5. Railroad Employment Questionnaire—20 CFR 404.1401, 404.1406-404.1408—0960-0078. Railroad workers, their dependents, or survivors can concurrently apply for railroad retirement and Social Security benefits at SSA if the number holder, or claimant on the number holder's SSN, worked in the railroad industry. SSA uses Form SSA-671 to coordinate Social Security claims processing with the Railroad Retirement Board and to determine benefit entitlement and amount. The respondents are Social Security benefit applicants previously employed by a railroad or dependents of railroad workers.

Type of Request: Revision of an OMB-approved information collection.

Modality of completionNumber of respondentsFrequency of responseAverage burden per response (minutes)Estimated total annual burden (hours)

6. Supplemental Security Income (SSI)—Quality Review Case Analysis—0960-0133. To assess the SSI program and ensure the accuracy of its payments, SSA conducts legally mandated periodic SSI case analysis quality reviews. SSA uses Form SSA-8508 to conduct these reviews, collecting information on operating efficiency, the quality of underlying policies, and the effect of incorrect payments. SSA also uses the data to determine SSI program payment accuracy rate, which is a performance measure for the agency's service delivery goals. Respondents are recipients of SSI payments selected for quality reviews.

Type of Request: Revision of an OMB approved information collection.

Modality of completionNumber of respondentsFrequency of responseAverage burden per response (minutes)Estimated total annual burden (hours)
SSA-8508-BK (paper interview)225160225
SSA-8508-BK (electronic version)4,2751604,275

7. Claimant's Work Background—20 CFR 404.1512(a); 404.1520(a)(4); 404.1565(b); 416.912(a); 416.920(a)(4); 416.965(b)—0960-0300. Sections 205(a) and 1631(e) of the Act provide the Commissioner of Social Security with the authority to establish procedures for determining if a claimant is entitled to disability benefits. The administrative law judge (ALJ) may ask individuals to provide background information on Form HA-4633 about work they performed in the past 15 years. When a claimant requests a hearing before an ALJ to establish an entitlement to disability benefits, the ALJ may request that the claimant provide a work history to assist the ALJ in fully inquiring into statutory issues related to the disability. The ALJ uses the information collected from the claimants on Form HA-4633 to: (1) Identify the claimant's relevant work history; (2) decide if SSA requires expert vocational testimony and, if so, have a vocational expert available to testify during the hearing; and (3) provide a reference for the ALJ to discuss the claimant's work history. The ALJ makes the completed HA-4633 part of the documentary evidence of record. The respondents are claimants for disability benefits under Title II or Title XVI who requested a hearing before an ALJ after SSA denied their application for disability payments.

Type of Request: Revision of an OMB-approved information collection.

Modality of completionNumber of respondentsFrequency of responseAverage burden per response (minutes)Estimated total annual burden (hours)
HA-4633—PDF/paper version20,0001155,000
Electronic Records Express180,00011545,000

8. Letter to Landlord Requesting Rental Information—20 CFR 416.1130(b)—0960-0454. SSA uses Form SSA-L5061 to obtain rental subsidy information, which enables SSA to determine and verify an income value for such subsidies. SSA uses this income value as part of determining eligibility for SSI and the correct Start Printed Page 37832amount of SSI payable to the claimant. SSA bases an individual's eligibility for SSI payments, in part, on the amount of countable income the individual receives. Income includes in-kind support and maintenance in the form of room or rent, such as a subsidized rental arrangement. SSA requires claimants to assist in obtaining this information to prevent a delay or overpayment with their SSI payments. We collect this information only if the SSI applicant or recipient is the parent or child of the landlord (respondent). For most respondents, we collect this information once per year or less, via telephone or face-to-face personal interview. The claims representative records the information in our Modernized SSI Claims System (MSSICS), and we require verbal attestation in lieu of a wet signature. However, if the claims representative is unable to contact the respondent via the telephone or face-to-face, we print and mail a paper form to the respondent for completion. The respondent completes, signs, and returns the form to the claims representative. Upon receipt, the claims representative documents the information in MSSICS or, for non-MSSICS cases, faxes the form into the appropriate electronic folder and shreds the paper form. The respondents are landlords who are related to the SSI beneficiaries as a parent or child.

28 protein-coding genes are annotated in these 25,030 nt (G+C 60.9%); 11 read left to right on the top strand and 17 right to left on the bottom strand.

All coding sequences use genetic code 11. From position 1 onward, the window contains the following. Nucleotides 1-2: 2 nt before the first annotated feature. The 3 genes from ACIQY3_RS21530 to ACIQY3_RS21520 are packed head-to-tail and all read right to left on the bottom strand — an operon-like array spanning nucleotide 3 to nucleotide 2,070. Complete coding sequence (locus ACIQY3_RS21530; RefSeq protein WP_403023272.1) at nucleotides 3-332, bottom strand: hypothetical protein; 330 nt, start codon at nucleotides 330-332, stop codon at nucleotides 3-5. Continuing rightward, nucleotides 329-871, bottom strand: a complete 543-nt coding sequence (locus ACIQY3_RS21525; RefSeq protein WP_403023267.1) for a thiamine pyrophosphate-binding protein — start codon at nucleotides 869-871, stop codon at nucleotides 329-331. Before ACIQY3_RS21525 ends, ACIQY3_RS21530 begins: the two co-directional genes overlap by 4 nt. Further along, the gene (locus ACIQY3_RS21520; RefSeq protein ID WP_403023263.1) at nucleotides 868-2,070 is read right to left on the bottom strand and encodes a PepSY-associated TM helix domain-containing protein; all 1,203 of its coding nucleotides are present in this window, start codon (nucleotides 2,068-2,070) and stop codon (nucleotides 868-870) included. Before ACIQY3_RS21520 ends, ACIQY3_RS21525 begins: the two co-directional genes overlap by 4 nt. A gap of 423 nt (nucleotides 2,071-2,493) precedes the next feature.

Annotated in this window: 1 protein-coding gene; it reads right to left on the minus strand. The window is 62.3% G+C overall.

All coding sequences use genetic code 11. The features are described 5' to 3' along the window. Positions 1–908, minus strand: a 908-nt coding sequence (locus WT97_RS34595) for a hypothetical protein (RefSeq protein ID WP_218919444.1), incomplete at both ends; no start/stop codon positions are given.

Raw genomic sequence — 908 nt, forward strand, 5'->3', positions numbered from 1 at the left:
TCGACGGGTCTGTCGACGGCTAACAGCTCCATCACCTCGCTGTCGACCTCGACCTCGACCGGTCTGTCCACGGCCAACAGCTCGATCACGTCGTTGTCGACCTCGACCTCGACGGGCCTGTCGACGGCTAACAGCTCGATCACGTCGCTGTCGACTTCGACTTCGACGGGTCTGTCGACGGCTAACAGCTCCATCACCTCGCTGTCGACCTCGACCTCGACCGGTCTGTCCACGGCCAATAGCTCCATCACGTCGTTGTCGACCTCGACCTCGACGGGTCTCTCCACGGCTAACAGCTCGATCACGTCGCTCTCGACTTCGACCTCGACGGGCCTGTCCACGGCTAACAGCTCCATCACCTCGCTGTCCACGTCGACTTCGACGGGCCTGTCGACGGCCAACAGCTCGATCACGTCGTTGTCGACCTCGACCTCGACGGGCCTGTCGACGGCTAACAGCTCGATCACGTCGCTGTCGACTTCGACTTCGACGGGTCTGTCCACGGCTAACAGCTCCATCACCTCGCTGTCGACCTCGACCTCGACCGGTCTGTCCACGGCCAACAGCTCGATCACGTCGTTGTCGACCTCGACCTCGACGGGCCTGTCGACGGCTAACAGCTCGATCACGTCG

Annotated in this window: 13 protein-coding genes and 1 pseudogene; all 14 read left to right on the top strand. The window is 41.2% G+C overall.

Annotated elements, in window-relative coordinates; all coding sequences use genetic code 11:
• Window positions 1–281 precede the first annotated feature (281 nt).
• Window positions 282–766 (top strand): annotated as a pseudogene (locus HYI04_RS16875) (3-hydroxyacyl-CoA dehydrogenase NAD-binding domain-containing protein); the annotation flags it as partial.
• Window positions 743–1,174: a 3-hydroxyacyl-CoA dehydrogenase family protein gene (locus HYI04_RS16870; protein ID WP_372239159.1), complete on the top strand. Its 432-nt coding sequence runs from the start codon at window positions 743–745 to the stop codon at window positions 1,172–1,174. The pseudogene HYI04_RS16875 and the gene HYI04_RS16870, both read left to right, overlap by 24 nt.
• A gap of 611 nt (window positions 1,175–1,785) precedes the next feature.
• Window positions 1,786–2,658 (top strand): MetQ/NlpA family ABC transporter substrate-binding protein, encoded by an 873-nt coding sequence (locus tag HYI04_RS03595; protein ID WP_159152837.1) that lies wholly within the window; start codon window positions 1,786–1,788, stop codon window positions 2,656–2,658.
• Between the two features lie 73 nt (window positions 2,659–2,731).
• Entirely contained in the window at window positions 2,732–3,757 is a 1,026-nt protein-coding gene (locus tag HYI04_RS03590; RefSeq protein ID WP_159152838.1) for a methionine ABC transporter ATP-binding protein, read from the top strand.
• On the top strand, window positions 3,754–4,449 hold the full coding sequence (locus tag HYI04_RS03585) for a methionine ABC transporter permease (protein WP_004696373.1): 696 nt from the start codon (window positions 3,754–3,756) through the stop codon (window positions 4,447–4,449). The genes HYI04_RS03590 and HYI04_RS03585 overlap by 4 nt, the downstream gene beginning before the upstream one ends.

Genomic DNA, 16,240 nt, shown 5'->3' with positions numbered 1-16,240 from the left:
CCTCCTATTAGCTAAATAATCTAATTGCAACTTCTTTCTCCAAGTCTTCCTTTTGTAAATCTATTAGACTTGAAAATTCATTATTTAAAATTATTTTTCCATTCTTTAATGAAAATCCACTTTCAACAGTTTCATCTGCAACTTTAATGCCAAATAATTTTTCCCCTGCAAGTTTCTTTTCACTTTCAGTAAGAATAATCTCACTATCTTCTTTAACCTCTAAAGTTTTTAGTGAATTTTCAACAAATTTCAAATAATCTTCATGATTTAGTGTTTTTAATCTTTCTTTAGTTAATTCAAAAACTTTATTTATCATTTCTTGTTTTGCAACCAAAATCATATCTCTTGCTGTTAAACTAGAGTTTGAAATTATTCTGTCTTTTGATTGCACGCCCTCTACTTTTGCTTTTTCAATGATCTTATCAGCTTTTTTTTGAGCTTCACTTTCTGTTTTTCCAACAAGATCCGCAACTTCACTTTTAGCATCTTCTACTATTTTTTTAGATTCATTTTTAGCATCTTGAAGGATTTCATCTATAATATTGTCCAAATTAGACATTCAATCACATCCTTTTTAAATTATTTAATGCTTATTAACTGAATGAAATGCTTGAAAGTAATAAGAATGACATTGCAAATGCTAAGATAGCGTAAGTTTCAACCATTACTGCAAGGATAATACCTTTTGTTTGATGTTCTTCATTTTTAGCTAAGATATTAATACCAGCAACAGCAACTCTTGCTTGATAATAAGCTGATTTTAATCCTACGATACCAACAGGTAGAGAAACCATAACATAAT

Type of Request: Revision of an OMB-approved information collection.

Modality of completionNumber of respondentsFrequency of responseAverage burden per response (minutes)Estimated total annual burden (hours)

9. Plan for Achieving Self-Support (PASS)—20 CFR 416.110(e), 416.1180-1182, 416.1225-1227—0960-0559. The SSI program encourages recipients to return to work. One of the program objectives is to provide incentives and opportunities that help recipients toward employment. The PASS provision allows individuals to use available income or resources (such as business equipment, education, or specialized training) to enter or re-enter the workforce and become self-supporting.

In turn, SSA does not count the income or resources recipients use to fund a PASS when determining an individual's SSI eligibility or payment amount. An SSI recipient who wants to use available income and resources to obtain education or training to become self-supporting completes the SSA-545. SSA uses the information from the SSA-545 to evaluate the recipient's PASS, and to determine eligibility under the provisions of the SSI program. The respondents are SSI recipients who are blind or disabled and want to develop a return-to-work plan.